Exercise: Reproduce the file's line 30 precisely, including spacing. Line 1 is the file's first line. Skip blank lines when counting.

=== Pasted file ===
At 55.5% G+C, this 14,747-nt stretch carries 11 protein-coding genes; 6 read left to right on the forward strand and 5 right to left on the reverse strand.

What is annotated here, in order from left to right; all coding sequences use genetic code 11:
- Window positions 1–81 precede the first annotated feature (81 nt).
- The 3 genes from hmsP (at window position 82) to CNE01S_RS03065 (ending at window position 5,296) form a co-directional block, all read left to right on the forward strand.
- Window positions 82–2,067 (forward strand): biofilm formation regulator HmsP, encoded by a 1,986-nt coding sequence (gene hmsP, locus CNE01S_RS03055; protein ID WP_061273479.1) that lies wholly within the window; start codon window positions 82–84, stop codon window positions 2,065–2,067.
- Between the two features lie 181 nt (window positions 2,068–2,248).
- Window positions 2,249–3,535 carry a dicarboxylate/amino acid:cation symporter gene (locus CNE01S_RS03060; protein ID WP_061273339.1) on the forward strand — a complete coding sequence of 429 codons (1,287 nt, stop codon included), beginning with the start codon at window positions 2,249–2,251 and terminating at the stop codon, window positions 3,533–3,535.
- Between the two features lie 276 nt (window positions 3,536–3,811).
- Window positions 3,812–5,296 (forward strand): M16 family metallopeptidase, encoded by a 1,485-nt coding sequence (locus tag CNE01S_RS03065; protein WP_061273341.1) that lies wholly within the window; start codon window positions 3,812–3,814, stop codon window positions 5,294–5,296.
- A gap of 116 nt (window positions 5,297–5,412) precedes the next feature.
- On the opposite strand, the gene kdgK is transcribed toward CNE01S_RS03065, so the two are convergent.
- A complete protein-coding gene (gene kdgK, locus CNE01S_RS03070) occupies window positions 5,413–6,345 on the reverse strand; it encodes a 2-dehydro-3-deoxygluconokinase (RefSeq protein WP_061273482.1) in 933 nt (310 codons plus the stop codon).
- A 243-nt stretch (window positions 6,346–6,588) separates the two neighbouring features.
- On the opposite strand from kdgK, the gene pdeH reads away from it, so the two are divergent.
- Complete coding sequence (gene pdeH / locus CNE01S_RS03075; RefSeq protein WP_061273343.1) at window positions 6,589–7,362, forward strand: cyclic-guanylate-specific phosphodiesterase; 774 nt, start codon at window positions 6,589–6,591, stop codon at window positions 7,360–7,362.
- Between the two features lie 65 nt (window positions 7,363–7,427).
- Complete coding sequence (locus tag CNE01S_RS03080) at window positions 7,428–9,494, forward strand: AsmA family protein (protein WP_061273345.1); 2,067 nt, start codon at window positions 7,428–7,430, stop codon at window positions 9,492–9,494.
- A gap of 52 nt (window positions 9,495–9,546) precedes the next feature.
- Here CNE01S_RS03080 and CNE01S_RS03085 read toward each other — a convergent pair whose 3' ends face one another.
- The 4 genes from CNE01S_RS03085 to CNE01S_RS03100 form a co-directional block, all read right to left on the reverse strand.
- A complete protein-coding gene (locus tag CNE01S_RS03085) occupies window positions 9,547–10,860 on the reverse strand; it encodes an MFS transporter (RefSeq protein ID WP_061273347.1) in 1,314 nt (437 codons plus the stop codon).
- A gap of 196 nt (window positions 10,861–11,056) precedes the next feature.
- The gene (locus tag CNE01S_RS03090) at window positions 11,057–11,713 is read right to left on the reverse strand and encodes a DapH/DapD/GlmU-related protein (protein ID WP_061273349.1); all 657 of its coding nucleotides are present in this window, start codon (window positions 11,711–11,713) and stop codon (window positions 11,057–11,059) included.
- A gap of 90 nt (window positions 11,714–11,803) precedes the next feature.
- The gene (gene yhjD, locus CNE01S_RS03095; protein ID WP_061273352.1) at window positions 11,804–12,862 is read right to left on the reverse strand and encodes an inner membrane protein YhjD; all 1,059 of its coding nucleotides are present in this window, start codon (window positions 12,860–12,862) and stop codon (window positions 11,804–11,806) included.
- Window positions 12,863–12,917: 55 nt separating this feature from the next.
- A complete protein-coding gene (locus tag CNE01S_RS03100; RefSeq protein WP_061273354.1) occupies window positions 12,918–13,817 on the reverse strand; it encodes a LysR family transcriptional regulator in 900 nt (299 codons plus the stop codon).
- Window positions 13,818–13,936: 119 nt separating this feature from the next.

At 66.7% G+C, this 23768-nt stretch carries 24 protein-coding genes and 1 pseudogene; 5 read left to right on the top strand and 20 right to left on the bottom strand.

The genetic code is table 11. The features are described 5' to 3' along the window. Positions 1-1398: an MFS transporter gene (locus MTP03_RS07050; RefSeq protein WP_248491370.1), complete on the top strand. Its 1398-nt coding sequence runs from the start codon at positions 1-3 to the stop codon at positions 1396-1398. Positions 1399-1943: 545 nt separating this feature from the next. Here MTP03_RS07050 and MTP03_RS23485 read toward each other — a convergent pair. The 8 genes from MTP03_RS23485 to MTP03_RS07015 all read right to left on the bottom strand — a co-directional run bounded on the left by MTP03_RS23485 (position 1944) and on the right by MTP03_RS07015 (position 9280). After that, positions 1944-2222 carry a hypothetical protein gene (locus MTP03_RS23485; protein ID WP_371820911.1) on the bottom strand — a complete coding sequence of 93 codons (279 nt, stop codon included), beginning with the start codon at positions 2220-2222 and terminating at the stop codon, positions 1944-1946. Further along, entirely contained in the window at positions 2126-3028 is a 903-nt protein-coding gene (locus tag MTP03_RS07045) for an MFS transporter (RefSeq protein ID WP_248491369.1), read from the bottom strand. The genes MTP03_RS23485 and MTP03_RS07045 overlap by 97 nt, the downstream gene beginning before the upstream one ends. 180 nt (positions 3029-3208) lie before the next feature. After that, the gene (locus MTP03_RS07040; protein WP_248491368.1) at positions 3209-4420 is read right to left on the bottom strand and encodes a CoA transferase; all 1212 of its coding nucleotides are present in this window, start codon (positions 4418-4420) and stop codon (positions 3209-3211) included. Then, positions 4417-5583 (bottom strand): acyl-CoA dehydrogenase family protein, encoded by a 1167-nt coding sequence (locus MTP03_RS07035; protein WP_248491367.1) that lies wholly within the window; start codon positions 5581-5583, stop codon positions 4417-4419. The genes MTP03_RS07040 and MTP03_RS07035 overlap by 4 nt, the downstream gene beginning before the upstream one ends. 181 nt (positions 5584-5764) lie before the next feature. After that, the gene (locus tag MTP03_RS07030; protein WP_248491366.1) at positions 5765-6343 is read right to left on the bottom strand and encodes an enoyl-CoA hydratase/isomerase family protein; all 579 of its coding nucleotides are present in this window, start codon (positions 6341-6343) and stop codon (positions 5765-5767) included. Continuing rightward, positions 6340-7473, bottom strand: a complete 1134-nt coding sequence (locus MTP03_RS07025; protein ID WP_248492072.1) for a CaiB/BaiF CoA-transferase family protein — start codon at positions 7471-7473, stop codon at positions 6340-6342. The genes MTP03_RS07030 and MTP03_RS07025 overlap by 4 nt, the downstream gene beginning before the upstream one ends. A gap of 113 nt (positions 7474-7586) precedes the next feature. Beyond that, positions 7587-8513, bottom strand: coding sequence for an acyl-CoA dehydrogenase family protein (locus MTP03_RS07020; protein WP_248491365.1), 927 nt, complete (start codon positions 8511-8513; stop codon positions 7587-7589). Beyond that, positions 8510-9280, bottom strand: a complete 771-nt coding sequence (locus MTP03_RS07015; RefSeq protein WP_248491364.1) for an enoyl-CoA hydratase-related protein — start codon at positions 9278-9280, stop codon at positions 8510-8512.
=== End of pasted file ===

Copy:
The genetic code is table 11. The features are described 5' to 3' along the window. Positions 1-1398: an MFS transporter gene (locus MTP03_RS07050; RefSeq protein WP_248491370.1), complete on the top strand. Its 1398-nt coding sequence runs from the start codon at positions 1-3 to the stop codon at positions 1396-1398. Positions 1399-1943: 545 nt separating this feature from the next. Here MTP03_RS07050 and MTP03_RS23485 read toward each other — a convergent pair. The 8 genes from MTP03_RS23485 to MTP03_RS07015 all read right to left on the bottom strand — a co-directional run bounded on the left by MTP03_RS23485 (position 1944) and on the right by MTP03_RS07015 (position 9280). After that, positions 1944-2222 carry a hypothetical protein gene (locus MTP03_RS23485; protein ID WP_371820911.1) on the bottom strand — a complete coding sequence of 93 codons (279 nt, stop codon included), beginning with the start codon at positions 2220-2222 and terminating at the stop codon, positions 1944-1946. Further along, entirely contained in the window at positions 2126-3028 is a 903-nt protein-coding gene (locus tag MTP03_RS07045) for an MFS transporter (RefSeq protein ID WP_248491369.1), read from the bottom strand. The genes MTP03_RS23485 and MTP03_RS07045 overlap by 97 nt, the downstream gene beginning before the upstream one ends. 180 nt (positions 3029-3208) lie before the next feature. After that, the gene (locus MTP03_RS07040; protein WP_248491368.1) at positions 3209-4420 is read right to left on the bottom strand and encodes a CoA transferase; all 1212 of its coding nucleotides are present in this window, start codon (positions 4418-4420) and stop codon (positions 3209-3211) included. Then, positions 4417-5583 (bottom strand): acyl-CoA dehydrogenase family protein, encoded by a 1167-nt coding sequence (locus MTP03_RS07035; protein WP_248491367.1) that lies wholly within the window; start codon positions 5581-5583, stop codon positions 4417-4419. The genes MTP03_RS07040 and MTP03_RS07035 overlap by 4 nt, the downstream gene beginning before the upstream one ends. 181 nt (positions 5584-5764) lie before the next feature. After that, the gene (locus tag MTP03_RS07030; protein WP_248491366.1) at positions 5765-6343 is read right to left on the bottom strand and encodes an enoyl-CoA hydratase/isomerase family protein; all 579 of its coding nucleotides are present in this window, start codon (positions 6341-6343) and stop codon (positions 5765-5767) included. Continuing rightward, positions 6340-7473, bottom strand: a complete 1134-nt coding sequence (locus MTP03_RS07025; protein ID WP_248492072.1) for a CaiB/BaiF CoA-transferase family protein — start codon at positions 7471-7473, stop codon at positions 6340-6342. The genes MTP03_RS07030 and MTP03_RS07025 overlap by 4 nt, the downstream gene beginning before the upstream one ends. A gap of 113 nt (positions 7474-7586) precedes the next feature. Beyond that, positions 7587-8513, bottom strand: coding sequence for an acyl-CoA dehydrogenase family protein (locus MTP03_RS07020; protein WP_248491365.1), 927 nt, complete (start codon positions 8511-8513; stop codon positions 7587-7589). Beyond that, positions 8510-9280, bottom strand: a complete 771-nt coding sequence (locus MTP03_RS07015; RefSeq protein WP_248491364.1) for an enoyl-CoA hydratase-related protein — start codon at positions 9278-9280, stop codon at positions 8510-8512.